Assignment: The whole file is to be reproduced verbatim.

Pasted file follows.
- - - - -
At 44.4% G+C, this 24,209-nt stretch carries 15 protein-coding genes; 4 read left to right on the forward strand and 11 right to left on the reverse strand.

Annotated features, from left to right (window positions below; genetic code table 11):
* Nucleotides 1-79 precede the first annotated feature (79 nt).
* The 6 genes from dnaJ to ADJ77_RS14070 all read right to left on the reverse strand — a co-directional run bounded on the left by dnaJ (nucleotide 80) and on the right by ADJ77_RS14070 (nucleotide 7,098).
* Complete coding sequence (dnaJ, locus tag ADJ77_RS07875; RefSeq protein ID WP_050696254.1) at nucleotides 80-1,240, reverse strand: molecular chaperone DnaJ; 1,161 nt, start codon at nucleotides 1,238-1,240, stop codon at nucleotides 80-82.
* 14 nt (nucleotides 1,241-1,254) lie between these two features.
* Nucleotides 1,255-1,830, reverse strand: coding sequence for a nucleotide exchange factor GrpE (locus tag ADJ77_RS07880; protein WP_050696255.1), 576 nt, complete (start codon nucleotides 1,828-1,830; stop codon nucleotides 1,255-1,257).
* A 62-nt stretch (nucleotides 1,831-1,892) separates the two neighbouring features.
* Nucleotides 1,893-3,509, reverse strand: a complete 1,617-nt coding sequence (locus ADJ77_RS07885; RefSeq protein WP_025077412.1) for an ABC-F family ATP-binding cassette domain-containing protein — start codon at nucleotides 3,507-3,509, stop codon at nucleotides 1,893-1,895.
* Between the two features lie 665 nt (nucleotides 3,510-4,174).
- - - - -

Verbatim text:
At 44.4% G+C, this 24,209-nt stretch carries 15 protein-coding genes; 4 read left to right on the forward strand and 11 right to left on the reverse strand.

Annotated features, from left to right (window positions below; genetic code table 11):
* Nucleotides 1-79 precede the first annotated feature (79 nt).
* The 6 genes from dnaJ to ADJ77_RS14070 all read right to left on the reverse strand — a co-directional run bounded on the left by dnaJ (nucleotide 80) and on the right by ADJ77_RS14070 (nucleotide 7,098).
* Complete coding sequence (dnaJ, locus tag ADJ77_RS07875; RefSeq protein ID WP_050696254.1) at nucleotides 80-1,240, reverse strand: molecular chaperone DnaJ; 1,161 nt, start codon at nucleotides 1,238-1,240, stop codon at nucleotides 80-82.
* 14 nt (nucleotides 1,241-1,254) lie between these two features.
* Nucleotides 1,255-1,830, reverse strand: coding sequence for a nucleotide exchange factor GrpE (locus tag ADJ77_RS07880; protein WP_050696255.1), 576 nt, complete (start codon nucleotides 1,828-1,830; stop codon nucleotides 1,255-1,257).
* A 62-nt stretch (nucleotides 1,831-1,892) separates the two neighbouring features.
* Nucleotides 1,893-3,509, reverse strand: a complete 1,617-nt coding sequence (locus ADJ77_RS07885; RefSeq protein WP_025077412.1) for an ABC-F family ATP-binding cassette domain-containing protein — start codon at nucleotides 3,507-3,509, stop codon at nucleotides 1,893-1,895.
* Between the two features lie 665 nt (nucleotides 3,510-4,174).